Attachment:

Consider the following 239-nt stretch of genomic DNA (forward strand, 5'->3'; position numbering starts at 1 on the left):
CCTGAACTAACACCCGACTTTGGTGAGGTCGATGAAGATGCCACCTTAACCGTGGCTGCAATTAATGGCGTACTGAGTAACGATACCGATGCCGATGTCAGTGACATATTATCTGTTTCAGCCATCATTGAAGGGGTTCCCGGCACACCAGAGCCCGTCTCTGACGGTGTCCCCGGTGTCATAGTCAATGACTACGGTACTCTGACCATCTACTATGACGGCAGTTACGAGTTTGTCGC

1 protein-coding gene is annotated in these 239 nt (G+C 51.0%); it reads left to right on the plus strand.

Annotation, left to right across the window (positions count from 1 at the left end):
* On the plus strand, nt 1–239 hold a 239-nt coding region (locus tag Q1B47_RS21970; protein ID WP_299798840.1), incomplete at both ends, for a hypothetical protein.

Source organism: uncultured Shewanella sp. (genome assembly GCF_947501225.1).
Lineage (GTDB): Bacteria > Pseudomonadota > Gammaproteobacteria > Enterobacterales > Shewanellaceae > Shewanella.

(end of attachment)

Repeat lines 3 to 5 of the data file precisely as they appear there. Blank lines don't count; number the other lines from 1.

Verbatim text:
1 protein-coding gene is annotated in these 239 nt (G+C 51.0%); it reads left to right on the plus strand.

Annotation, left to right across the window (positions count from 1 at the left end):
* On the plus strand, nt 1–239 hold a 239-nt coding region (locus tag Q1B47_RS21970; protein ID WP_299798840.1), incomplete at both ends, for a hypothetical protein.